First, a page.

We tend to think of activity tracking devices and the companion apps that process their data as single product offerings. But a new report from Argus Insights suggests that perhaps the users of these devices don't see them that way.
Argus, which looks at consumer reviews and social data to analyze "mindshare", reports that the baseline level of consumer enjoyment (what Argus calls "delight') of companion apps is much lower than enjoyment of the hardware products.
"It is the applications that are the pathway to interpretation, allowing data to be understood and useful," the report says. "However, looking at over 136,000 consumer reviews of wearable devices and applications from November 2015 to February 2016, there is a clear difference in delight reported for devices and applications.... Devices are surpassing the associated apps in terms of consumer delight."
More interestingly, not all wearables have an equal relationship between how users feel about the app and how they feel about the device. Jawbone users are considerably happier with the app than with the device itself, as are Nike users; whereas Fitbit, Samsung, and Lumo users like the device much better than the app. Garmin had the most extreme disconnect: its devices scored near the top, but its apps were the least delightful.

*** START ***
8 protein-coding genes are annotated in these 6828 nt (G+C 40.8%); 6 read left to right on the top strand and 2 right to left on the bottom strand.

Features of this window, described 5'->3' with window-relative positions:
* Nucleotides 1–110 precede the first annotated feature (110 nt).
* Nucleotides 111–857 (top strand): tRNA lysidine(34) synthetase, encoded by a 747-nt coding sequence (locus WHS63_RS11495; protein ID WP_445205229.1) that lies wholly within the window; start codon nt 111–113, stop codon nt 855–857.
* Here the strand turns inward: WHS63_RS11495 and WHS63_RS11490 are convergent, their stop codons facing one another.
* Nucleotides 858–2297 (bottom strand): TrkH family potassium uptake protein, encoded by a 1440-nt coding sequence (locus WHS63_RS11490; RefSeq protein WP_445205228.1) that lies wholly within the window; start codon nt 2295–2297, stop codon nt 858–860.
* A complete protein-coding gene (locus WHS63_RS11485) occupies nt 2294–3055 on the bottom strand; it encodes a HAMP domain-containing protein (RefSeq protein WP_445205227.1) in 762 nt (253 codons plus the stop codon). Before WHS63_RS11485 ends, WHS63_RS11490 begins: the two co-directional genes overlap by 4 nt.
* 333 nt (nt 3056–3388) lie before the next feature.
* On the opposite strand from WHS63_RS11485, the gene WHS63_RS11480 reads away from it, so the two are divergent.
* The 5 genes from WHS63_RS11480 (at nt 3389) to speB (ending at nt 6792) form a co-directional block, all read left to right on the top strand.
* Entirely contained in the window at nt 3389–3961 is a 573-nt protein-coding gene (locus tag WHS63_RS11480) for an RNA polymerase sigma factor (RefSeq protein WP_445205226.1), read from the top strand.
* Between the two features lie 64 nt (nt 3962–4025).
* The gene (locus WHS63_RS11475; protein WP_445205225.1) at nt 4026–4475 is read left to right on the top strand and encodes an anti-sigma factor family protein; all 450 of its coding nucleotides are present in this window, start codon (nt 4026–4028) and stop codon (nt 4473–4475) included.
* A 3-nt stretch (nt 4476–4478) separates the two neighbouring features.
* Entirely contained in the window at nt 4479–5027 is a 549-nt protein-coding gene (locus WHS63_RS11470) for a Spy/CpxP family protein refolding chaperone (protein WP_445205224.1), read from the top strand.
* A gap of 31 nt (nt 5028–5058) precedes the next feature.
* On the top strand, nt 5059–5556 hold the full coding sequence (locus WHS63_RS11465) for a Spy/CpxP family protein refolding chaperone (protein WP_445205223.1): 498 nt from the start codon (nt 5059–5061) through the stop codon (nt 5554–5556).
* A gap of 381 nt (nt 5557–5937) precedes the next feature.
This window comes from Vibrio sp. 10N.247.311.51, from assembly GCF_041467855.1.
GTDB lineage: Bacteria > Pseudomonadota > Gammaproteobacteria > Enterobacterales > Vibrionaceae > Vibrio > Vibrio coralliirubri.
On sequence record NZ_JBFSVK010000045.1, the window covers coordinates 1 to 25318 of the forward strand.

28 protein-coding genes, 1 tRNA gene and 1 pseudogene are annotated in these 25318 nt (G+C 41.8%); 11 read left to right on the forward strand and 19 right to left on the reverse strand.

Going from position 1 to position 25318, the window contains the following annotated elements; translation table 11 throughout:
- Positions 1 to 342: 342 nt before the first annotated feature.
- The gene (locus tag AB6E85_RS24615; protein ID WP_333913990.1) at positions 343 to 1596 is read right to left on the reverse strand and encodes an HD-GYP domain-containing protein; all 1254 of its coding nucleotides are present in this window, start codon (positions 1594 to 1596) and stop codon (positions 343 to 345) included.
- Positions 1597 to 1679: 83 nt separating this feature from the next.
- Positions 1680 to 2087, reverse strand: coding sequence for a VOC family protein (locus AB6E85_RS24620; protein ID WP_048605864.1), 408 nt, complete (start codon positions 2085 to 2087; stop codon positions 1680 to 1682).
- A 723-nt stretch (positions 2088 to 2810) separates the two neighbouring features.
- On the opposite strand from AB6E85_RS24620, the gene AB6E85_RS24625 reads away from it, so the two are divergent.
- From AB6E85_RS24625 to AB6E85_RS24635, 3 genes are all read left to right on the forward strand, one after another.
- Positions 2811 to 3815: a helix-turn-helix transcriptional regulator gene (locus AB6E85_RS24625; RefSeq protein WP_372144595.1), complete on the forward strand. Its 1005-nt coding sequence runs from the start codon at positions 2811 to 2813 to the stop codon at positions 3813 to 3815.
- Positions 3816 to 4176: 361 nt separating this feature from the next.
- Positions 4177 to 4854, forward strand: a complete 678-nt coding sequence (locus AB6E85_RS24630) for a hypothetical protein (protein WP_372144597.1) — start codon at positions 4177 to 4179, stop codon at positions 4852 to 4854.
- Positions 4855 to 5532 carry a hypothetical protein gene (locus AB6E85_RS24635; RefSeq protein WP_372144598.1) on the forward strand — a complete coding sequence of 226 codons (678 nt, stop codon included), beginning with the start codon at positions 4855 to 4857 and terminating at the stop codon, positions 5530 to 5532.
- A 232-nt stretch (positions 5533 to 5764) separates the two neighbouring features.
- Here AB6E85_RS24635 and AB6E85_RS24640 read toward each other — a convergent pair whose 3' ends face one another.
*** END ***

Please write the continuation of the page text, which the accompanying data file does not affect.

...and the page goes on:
Argus Insights also looked into what's causing these impressions. Features can cause an app's ranking to go up -- Argus cited Jawbone's SmartCoach and food tracking as popular -- but what most brings down favorability ratings is unreliable technology.
"While consumers enjoy using wearable apps in their quest to reach personal health goals, logistical problems with syncing bands to apps and data across devices lead to widespread frustration," Argus writes. "App functionality is causing frustration as well, as several users complain that their apps crash and fail, leading to infuriating load times and even lost data."